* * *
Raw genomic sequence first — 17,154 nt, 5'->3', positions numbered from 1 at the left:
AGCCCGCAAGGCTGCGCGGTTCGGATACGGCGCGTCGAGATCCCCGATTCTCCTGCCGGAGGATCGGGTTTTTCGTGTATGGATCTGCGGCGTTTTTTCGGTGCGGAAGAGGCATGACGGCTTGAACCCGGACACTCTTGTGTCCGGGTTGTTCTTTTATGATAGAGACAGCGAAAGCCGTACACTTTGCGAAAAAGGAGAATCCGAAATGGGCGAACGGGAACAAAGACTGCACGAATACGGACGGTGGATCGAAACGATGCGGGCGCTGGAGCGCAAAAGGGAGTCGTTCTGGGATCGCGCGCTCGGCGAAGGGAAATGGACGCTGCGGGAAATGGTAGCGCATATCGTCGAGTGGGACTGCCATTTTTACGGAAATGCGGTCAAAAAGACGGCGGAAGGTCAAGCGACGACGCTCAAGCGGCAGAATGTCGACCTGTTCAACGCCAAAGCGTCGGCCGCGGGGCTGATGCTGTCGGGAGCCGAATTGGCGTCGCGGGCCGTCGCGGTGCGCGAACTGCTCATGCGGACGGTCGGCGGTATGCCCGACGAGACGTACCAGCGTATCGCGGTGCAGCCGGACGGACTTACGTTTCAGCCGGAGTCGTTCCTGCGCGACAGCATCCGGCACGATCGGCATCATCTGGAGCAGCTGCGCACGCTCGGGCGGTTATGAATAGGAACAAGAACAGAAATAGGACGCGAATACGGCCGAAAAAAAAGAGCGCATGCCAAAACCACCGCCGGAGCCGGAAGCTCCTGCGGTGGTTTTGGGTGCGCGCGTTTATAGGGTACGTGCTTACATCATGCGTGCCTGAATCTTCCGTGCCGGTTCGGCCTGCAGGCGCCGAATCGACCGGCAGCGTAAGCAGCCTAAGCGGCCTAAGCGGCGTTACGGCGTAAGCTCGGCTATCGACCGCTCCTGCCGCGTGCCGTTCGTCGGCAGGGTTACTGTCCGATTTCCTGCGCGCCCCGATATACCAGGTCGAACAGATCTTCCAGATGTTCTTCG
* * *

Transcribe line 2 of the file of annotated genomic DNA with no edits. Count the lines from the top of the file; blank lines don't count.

AGCCCGCAAGGCTGCGCGGTTCGGATACGGCGCGTCGAGATCCCCGATTCTCCTGCCGGAGGATCGGGTTTTTCGTGTATGGATCTGCGGCGTTTTTTCGGTGCGGAAGAGGCATGACGGCTTGAACCCGGACACTCTTGTGTCCGGGTTGTTCTTTTATGATAGAGACAGCGAAAGCCGTACACTTTGCGAAAAAGGAGAATCCGAAATGGGCGAACGGGAACAAAGACTGCACGAATACGGACGGTGGATCGAAACGATGCGGGCGCTGGAGCGCAAAAGGGAGTCGTTCTGGGATCGCGCGCTCGGCGAAGGGAAATGGACGCTGCGGGAAATGGTAGCGCATATCGTCGAGTGGGACTGCCATTTTTACGGAAATGCGGTCAAAAAGACGGCGGAAGGTCAAGCGACGACGCTCAAGCGGCAGAATGTCGACCTGTTCAACGCCAAAGCGTCGGCCGCGGGGCTGATGCTGTCGGGAGCCGAATTGGCGTCGCGGGCCGTCGCGGTGCGCGAACTGCTCATGCGGACGGTCGGCGGTATGCCCGACGAGACGTACCAGCGTATCGCGGTGCAGCCGGACGGACTTACGTTTCAGCCGGAGTCGTTCCTGCGCGACAGCATCCGGCACGATCGGCATCATCTGGAGCAGCTGCGCACGCTCGGGCGGTTATGAATAGGAACAAGAACAGAAATAGGACGCGAATACGGCCGAAAAAAAAGAGCGCATGCCAAAACCACCGCCGGAGCCGGAAGCTCCTGCGGTGGTTTTGGGTGCGCGCGTTTATAGGGTACGTGCTTACATCATGCGTGCCTGAATCTTCCGTGCCGGTTCGGCCTGCAGGCGCCGAATCGACCGGCAGCGTAAGCAGCCTAAGCGGCCTAAGCGGCGTTACGGCGTAAGCTCGGCTATCGACCGCTCCTGCCGCGTGCCGTTCGTCGGCAGGGTTACTGTCCGATTTCCTGCGCGCCCCGATATACCAGGTCGAACAGATCTTCCAGATGTTCTTCG